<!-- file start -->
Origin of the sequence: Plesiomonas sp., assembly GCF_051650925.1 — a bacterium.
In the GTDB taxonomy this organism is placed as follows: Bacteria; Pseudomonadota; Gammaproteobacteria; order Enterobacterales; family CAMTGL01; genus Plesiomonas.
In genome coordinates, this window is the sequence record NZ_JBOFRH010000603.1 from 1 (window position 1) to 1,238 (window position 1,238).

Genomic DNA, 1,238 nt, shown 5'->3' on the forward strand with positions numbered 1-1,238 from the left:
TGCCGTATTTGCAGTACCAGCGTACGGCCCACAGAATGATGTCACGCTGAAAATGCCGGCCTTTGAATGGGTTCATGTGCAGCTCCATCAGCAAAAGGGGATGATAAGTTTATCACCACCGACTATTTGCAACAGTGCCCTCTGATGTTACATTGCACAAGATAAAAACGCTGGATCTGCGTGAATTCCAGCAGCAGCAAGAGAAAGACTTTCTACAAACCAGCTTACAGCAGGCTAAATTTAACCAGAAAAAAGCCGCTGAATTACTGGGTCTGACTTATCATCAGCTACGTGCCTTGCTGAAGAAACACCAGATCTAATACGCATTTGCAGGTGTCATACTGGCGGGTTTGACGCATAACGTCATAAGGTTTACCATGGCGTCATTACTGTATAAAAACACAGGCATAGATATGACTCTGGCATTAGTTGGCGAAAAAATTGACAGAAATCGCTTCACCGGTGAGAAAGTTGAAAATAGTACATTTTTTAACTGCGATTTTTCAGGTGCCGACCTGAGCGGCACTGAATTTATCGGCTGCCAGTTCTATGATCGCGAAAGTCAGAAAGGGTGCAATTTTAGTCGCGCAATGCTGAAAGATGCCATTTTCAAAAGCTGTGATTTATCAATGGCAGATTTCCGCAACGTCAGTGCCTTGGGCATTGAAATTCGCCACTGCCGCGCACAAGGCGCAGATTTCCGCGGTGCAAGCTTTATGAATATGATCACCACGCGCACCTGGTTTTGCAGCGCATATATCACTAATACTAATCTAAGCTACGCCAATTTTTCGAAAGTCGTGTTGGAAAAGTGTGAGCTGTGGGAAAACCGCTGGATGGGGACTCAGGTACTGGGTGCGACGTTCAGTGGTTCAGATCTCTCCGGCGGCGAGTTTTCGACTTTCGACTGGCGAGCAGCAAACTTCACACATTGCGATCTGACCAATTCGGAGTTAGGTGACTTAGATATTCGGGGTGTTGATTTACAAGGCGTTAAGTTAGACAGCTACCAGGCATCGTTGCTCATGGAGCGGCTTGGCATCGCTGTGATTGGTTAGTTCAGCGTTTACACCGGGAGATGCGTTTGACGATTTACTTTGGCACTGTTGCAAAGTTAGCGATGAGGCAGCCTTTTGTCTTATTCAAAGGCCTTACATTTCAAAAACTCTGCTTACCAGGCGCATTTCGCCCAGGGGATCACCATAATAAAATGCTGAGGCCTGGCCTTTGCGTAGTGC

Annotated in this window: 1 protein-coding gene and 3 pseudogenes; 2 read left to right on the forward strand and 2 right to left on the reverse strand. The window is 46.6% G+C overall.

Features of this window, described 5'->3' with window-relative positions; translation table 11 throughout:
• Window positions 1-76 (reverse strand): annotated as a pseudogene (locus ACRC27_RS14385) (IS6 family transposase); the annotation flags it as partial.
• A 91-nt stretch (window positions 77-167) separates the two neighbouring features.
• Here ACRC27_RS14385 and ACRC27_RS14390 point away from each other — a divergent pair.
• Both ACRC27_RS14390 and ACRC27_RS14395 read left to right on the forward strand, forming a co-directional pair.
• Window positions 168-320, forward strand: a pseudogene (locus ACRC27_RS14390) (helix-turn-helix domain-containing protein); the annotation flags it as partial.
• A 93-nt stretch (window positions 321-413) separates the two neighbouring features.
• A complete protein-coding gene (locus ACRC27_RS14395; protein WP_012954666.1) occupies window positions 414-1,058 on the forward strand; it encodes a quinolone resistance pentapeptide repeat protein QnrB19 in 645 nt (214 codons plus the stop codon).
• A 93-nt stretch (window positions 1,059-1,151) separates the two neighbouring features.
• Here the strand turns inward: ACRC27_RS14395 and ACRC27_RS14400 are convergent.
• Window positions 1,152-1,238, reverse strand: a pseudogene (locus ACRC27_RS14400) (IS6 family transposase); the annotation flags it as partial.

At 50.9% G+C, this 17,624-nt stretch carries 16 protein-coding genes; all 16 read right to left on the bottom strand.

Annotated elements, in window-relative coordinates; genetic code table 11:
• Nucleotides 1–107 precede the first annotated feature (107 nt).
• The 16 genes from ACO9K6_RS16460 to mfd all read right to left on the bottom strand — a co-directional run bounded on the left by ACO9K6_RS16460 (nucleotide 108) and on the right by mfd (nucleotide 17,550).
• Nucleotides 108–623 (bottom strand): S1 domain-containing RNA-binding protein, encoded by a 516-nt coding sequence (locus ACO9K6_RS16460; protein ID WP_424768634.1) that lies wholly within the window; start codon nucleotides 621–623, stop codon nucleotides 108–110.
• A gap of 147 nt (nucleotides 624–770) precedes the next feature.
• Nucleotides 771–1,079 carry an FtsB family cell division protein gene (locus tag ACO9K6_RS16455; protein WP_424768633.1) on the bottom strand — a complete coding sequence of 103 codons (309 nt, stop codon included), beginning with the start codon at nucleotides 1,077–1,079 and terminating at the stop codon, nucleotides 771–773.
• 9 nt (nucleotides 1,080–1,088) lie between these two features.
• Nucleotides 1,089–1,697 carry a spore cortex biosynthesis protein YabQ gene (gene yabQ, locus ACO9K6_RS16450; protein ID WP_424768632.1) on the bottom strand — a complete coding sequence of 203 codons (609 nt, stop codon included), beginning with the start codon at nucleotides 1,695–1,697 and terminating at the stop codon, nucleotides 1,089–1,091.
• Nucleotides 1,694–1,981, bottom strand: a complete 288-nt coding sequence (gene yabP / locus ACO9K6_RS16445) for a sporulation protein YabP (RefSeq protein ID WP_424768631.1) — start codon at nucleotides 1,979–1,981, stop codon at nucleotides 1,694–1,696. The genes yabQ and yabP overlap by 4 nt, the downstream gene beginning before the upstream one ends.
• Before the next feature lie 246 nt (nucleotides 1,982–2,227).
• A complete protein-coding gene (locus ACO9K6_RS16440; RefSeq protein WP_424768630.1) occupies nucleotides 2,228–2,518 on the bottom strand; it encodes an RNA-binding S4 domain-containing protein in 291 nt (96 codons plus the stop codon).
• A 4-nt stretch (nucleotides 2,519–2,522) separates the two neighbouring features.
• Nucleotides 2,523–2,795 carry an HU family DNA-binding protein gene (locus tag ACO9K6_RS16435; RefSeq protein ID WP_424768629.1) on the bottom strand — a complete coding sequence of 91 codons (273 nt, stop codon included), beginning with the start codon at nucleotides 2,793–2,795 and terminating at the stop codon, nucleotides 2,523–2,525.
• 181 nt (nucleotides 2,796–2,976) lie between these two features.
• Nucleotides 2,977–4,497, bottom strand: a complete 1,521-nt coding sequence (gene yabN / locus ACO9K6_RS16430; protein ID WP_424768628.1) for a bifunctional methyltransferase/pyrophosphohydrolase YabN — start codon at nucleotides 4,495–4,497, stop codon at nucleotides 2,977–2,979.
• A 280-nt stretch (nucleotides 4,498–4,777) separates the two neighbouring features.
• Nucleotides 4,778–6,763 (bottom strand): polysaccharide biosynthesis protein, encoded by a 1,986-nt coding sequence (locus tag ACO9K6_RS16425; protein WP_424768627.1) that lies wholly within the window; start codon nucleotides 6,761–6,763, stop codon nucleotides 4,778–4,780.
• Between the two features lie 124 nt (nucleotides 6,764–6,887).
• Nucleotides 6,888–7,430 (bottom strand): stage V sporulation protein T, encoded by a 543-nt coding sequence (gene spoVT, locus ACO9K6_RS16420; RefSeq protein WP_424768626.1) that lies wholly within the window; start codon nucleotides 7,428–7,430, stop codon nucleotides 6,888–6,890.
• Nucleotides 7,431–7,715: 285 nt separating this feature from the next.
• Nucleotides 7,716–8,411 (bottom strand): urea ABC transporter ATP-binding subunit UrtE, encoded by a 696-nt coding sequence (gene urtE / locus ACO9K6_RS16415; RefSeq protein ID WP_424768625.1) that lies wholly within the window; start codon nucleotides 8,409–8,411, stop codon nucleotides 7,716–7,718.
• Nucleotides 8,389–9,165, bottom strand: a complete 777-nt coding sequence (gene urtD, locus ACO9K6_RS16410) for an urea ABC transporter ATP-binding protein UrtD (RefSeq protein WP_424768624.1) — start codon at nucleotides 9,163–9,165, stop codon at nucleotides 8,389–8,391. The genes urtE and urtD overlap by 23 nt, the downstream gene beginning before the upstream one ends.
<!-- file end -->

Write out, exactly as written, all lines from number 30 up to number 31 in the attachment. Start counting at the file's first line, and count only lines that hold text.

• A 4-nt stretch (nucleotides 2,519–2,522) separates the two neighbouring features.
• Nucleotides 2,523–2,795 carry an HU family DNA-binding protein gene (locus tag ACO9K6_RS16435; RefSeq protein ID WP_424768629.1) on the bottom strand — a complete coding sequence of 91 codons (273 nt, stop codon included), beginning with the start codon at nucleotides 2,793–2,795 and terminating at the stop codon, nucleotides 2,523–2,525.